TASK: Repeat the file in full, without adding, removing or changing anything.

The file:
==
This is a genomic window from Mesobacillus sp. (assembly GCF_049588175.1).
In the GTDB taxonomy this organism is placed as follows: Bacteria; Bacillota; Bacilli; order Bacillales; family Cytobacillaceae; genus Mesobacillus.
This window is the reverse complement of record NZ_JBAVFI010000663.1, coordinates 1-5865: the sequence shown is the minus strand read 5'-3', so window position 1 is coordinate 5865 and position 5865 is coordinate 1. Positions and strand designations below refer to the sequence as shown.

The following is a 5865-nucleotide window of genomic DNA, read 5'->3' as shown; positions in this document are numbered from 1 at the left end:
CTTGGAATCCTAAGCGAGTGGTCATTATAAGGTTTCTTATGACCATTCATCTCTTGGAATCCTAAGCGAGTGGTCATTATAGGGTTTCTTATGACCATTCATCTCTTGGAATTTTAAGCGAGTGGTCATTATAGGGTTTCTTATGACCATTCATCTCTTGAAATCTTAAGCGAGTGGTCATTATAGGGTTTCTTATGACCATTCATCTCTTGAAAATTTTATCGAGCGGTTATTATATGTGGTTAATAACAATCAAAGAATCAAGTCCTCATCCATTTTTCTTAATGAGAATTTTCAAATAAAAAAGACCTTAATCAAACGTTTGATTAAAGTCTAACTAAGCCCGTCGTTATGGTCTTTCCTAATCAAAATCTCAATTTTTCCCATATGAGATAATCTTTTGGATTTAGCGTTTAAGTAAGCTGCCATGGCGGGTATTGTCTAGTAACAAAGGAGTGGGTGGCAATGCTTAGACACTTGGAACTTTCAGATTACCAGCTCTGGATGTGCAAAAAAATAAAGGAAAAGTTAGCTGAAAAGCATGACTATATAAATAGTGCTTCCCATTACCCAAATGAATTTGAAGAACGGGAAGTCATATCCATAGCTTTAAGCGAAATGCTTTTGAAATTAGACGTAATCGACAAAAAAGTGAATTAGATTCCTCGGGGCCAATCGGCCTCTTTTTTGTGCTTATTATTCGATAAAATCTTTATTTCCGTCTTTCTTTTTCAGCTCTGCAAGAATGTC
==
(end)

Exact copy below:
This is a genomic window from Mesobacillus sp. (assembly GCF_049588175.1).
In the GTDB taxonomy this organism is placed as follows: Bacteria; Bacillota; Bacilli; order Bacillales; family Cytobacillaceae; genus Mesobacillus.
This window is the reverse complement of record NZ_JBAVFI010000663.1, coordinates 1-5865: the sequence shown is the minus strand read 5'-3', so window position 1 is coordinate 5865 and position 5865 is coordinate 1. Positions and strand designations below refer to the sequence as shown.

The following is a 5865-nucleotide window of genomic DNA, read 5'->3' as shown; positions in this document are numbered from 1 at the left end:
CTTGGAATCCTAAGCGAGTGGTCATTATAAGGTTTCTTATGACCATTCATCTCTTGGAATCCTAAGCGAGTGGTCATTATAGGGTTTCTTATGACCATTCATCTCTTGGAATTTTAAGCGAGTGGTCATTATAGGGTTTCTTATGACCATTCATCTCTTGAAATCTTAAGCGAGTGGTCATTATAGGGTTTCTTATGACCATTCATCTCTTGAAAATTTTATCGAGCGGTTATTATATGTGGTTAATAACAATCAAAGAATCAAGTCCTCATCCATTTTTCTTAATGAGAATTTTCAAATAAAAAAGACCTTAATCAAACGTTTGATTAAAGTCTAACTAAGCCCGTCGTTATGGTCTTTCCTAATCAAAATCTCAATTTTTCCCATATGAGATAATCTTTTGGATTTAGCGTTTAAGTAAGCTGCCATGGCGGGTATTGTCTAGTAACAAAGGAGTGGGTGGCAATGCTTAGACACTTGGAACTTTCAGATTACCAGCTCTGGATGTGCAAAAAAATAAAGGAAAAGTTAGCTGAAAAGCATGACTATATAAATAGTGCTTCCCATTACCCAAATGAATTTGAAGAACGGGAAGTCATATCCATAGCTTTAAGCGAAATGCTTTTGAAATTAGACGTAATCGACAAAAAAGTGAATTAGATTCCTCGGGGCCAATCGGCCTCTTTTTTGTGCTTATTATTCGATAAAATCTTTATTTCCGTCTTTCTTTTTCAGCTCTGCAAGAATGTC